• Born August 3, 1946 – John DeChancie, 74.  Best known for nine Castle Perilous and three Skyway books, he’s published ten besides, two dozen shorter stories; if you know he has written as Raul Cabeza de Vaca, and entitled a poem “The Refusal to Mourn the Rejection, by Printed Form, of a Hopeful Writer in Pittsburgh, February, 1992”, you’ll know he can read, and smile, and has been with SF a while.  Some fans become pros; some pros become fans, as he did; some are both, as he has been.  Plays piano, likes the American Songbook and Rachmaninoff; paints, including a portrait of Rachmaninoff.  See this, which includes portraits of Marty Cantor and Chip Hitchcock.  [JH]
  • Born August 3, 1950 John Landis, 70. He’d make this if all he’d done was An American Werewolf in London, but he was also Director / Producer / Writer of the Twilight Zone movie. And wrote Clue which was the best Tim Curry role ever. And Executive Produced one of the best SF comedies ever, Amazon Women on the Moon. (CE)
  • Born August 3, 1953 – Margaret Bechard, 67.  Reed College woman (as an Antioch boy, I think of these things).  Children’s fiction, translated into French, Korean, Swedish.  Two novels, one shorter story for us; Star Hatchling about first contact won a Golden Duck.  Six other novels.  [JH]
  • Born August 3, 1971 – Yoshitoshi ABe, 49.  Graphic artist.  Usually writes his name in Roman letters, with capitalized for the sake of early works he signed “AB”.  Known to sketch with just his finger and an iPad.  Thirty self-published books; artbooks; covers; half a dozen each of animé and manga.  Here is his cover for Sakurazaka’s All You Need Is Kill (A. Smith tr. 2009; hello, Pete Young).  Here is Walking the Dragon from YA’s artbook Gaisokyu (“Palace”; 2007).  [JH]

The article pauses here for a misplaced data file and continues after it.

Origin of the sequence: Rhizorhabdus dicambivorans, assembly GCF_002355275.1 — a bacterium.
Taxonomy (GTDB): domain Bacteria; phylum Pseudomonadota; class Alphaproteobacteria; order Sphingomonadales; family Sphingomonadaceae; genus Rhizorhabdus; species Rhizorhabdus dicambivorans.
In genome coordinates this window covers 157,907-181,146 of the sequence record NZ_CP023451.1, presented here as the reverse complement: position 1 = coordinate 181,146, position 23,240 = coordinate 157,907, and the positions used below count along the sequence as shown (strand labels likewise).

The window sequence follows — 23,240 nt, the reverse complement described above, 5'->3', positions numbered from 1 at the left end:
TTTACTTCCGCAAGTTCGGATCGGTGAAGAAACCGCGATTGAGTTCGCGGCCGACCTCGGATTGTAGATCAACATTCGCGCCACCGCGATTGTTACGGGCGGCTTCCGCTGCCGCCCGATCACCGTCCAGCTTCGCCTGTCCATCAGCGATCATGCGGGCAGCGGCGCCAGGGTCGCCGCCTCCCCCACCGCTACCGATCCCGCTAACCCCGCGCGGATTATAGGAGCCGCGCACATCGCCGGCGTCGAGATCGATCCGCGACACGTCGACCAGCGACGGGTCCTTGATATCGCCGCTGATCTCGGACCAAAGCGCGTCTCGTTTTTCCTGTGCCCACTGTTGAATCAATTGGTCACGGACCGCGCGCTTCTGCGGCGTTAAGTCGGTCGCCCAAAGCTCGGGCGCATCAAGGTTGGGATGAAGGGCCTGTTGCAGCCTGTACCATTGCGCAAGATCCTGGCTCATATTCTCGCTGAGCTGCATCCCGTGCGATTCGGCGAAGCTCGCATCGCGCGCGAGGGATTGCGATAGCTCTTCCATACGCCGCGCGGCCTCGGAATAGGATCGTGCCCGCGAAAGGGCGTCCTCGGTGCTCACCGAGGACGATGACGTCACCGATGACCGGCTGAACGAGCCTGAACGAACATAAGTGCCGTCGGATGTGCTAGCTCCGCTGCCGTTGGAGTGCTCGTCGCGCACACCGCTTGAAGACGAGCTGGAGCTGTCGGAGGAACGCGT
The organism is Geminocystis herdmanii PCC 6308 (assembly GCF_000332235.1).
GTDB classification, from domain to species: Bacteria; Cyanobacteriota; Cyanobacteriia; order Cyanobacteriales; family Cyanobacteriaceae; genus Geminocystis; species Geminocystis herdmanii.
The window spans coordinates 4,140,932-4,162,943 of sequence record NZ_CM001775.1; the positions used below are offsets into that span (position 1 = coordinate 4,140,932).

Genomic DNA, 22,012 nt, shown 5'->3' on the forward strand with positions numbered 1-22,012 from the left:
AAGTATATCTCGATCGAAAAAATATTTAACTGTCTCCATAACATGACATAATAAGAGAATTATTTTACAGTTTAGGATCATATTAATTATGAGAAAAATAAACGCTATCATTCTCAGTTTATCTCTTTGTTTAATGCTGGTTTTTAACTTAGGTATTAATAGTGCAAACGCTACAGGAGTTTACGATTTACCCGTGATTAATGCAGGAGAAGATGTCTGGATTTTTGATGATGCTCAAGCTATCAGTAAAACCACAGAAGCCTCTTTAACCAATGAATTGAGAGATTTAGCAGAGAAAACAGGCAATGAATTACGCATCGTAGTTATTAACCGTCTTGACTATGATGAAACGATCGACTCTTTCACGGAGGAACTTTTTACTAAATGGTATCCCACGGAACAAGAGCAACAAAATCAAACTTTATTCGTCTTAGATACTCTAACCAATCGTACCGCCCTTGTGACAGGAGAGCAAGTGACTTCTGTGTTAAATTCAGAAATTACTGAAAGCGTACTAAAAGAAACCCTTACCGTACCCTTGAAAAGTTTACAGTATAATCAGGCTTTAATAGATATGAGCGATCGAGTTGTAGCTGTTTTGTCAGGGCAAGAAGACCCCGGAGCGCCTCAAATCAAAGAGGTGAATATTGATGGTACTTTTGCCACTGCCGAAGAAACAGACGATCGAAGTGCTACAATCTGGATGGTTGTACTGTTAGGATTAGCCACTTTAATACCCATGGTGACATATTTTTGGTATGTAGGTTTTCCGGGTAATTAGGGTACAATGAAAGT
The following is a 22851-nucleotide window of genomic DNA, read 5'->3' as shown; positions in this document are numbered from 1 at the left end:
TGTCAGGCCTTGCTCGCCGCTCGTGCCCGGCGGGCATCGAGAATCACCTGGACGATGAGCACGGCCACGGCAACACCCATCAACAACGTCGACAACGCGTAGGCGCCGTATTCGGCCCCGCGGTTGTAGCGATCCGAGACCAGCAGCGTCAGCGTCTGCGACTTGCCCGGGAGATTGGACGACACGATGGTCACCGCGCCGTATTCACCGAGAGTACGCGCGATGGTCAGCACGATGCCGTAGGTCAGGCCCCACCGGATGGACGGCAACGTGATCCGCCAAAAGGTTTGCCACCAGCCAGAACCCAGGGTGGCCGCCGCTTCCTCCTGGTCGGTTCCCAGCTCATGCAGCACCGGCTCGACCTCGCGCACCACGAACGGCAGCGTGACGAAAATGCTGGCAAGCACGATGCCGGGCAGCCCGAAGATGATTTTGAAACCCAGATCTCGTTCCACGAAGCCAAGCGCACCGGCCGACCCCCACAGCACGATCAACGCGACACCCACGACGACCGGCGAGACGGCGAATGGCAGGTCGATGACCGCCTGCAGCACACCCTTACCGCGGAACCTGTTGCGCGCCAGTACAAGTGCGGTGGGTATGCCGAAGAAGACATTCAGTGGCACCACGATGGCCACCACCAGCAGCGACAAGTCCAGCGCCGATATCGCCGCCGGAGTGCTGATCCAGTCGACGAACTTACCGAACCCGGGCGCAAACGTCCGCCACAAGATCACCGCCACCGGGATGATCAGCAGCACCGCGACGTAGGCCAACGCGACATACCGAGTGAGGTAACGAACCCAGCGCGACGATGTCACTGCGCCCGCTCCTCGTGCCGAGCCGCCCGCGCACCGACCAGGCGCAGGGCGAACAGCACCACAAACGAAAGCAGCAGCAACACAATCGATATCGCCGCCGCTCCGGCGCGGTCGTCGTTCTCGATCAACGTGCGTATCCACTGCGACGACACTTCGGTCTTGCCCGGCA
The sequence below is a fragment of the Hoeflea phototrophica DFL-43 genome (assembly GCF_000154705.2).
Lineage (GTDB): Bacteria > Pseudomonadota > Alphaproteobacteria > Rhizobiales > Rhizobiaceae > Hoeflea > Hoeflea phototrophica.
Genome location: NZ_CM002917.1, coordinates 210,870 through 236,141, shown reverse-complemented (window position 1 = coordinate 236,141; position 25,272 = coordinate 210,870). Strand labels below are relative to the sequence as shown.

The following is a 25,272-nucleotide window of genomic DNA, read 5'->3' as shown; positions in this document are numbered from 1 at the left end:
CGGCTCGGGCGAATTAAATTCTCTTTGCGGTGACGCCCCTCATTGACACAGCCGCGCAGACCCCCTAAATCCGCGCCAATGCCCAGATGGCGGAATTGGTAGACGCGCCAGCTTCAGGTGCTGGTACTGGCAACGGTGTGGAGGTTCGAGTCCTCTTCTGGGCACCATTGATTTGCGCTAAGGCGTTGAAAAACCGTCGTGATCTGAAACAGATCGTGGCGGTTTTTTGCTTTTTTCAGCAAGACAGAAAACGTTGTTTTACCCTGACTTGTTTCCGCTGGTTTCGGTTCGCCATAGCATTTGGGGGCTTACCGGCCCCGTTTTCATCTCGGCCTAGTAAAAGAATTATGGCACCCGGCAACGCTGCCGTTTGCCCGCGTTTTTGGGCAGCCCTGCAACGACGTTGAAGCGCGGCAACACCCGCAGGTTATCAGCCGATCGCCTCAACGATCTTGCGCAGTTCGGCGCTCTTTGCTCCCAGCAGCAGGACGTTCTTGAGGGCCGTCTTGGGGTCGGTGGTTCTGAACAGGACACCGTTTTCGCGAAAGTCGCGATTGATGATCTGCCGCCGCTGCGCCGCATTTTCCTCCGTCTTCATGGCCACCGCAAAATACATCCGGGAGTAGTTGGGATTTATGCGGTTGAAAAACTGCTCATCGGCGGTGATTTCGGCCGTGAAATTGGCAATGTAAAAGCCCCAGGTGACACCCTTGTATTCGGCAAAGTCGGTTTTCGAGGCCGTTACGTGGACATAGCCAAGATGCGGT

• Born August 3, 1972 Brigid Brannagh, 48. Also credited as Brigid Brannagh, Brigid Brannah, Brigid Brannaugh, Brigid Walsh, and Brigid Conley Walsh. Need an Irish redheaded colleen in a genre role? Well she apparently would do. She shows up in Kindred: The EmbraceAmerican GothicSliders, Enterprise (as a bartender), RoarTouched by an AngelCharmedEarly EditionAngel (as Virginia Bryce in a recurring role), GrimmSupernatural and currently on Runaways in the main role of Stacey Yorkes. (CE)
  • Born August 3, 1979 – Evangeline Lilly, 41.  Actress, author.  She was in LostReal Steel, two Peter Jackson hobbit films, three Marvel superhero films – to misquote Winston Churchill, who said a Wasp couldn’t sting thrice?  So far two Squickerwonker short stories for children have appeared, one translated into Portuguese.  [JH]

(17) A TOTAL SURPRISE. After Hastings author Steven H Silver tells Lawrence Shoen about eating reindeer steak in Stockholm as part of “Eating Authors: Steven H Silver”. However, the cuisine is overshadowed in this great anecdote about something that happened at dinner —

SHS: Honestly, there are a lot of things I don’t remember about my most memorable meal because it sticks out not because of the food or the company or even the location, but rather because of an incident that occurred during the meal….